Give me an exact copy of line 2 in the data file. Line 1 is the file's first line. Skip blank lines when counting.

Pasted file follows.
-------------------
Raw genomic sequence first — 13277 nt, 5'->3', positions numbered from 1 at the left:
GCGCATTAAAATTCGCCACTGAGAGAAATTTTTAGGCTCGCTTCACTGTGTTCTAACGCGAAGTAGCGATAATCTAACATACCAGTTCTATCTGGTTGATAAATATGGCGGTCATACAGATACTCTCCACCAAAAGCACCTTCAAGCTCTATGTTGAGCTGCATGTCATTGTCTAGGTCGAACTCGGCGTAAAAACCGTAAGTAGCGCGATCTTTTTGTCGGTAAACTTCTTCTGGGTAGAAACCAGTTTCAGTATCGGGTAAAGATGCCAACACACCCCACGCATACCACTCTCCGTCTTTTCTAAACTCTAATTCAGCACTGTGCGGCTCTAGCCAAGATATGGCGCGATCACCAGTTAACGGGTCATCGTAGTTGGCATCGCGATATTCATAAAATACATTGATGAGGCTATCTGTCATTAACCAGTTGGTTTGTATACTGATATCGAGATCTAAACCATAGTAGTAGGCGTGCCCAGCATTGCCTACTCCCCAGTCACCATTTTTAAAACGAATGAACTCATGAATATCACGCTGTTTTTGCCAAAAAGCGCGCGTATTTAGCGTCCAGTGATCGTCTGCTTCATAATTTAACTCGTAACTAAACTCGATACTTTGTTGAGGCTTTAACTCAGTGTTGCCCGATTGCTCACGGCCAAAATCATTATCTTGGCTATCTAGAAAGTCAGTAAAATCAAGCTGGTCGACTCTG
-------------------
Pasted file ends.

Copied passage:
GCGCATTAAAATTCGCCACTGAGAGAAATTTTTAGGCTCGCTTCACTGTGTTCTAACGCGAAGTAGCGATAATCTAACATACCAGTTCTATCTGGTTGATAAATATGGCGGTCATACAGATACTCTCCACCAAAAGCACCTTCAAGCTCTATGTTGAGCTGCATGTCATTGTCTAGGTCGAACTCGGCGTAAAAACCGTAAGTAGCGCGATCTTTTTGTCGGTAAACTTCTTCTGGGTAGAAACCAGTTTCAGTATCGGGTAAAGATGCCAACACACCCCACGCATACCACTCTCCGTCTTTTCTAAACTCTAATTCAGCACTGTGCGGCTCTAGCCAAGATATGGCGCGATCACCAGTTAACGGGTCATCGTAGTTGGCATCGCGATATTCATAAAATACATTGATGAGGCTATCTGTCATTAACCAGTTGGTTTGTATACTGATATCGAGATCTAAACCATAGTAGTAGGCGTGCCCAGCATTGCCTACTCCCCAGTCACCATTTTTAAAACGAATGAACTCATGAATATCACGCTGTTTTTGCCAAAAAGCGCGCGTATTTAGCGTCCAGTGATCGTCTGCTTCATAATTTAACTCGTAACTAAACTCGATACTTTGTTGAGGCTTTAACTCAGTGTTGCCCGATTGCTCACGGCCAAAATCATTATCTTGGCTATCTAGAAAGTCAGTAAAATCAAGCTGGTCGACTCTG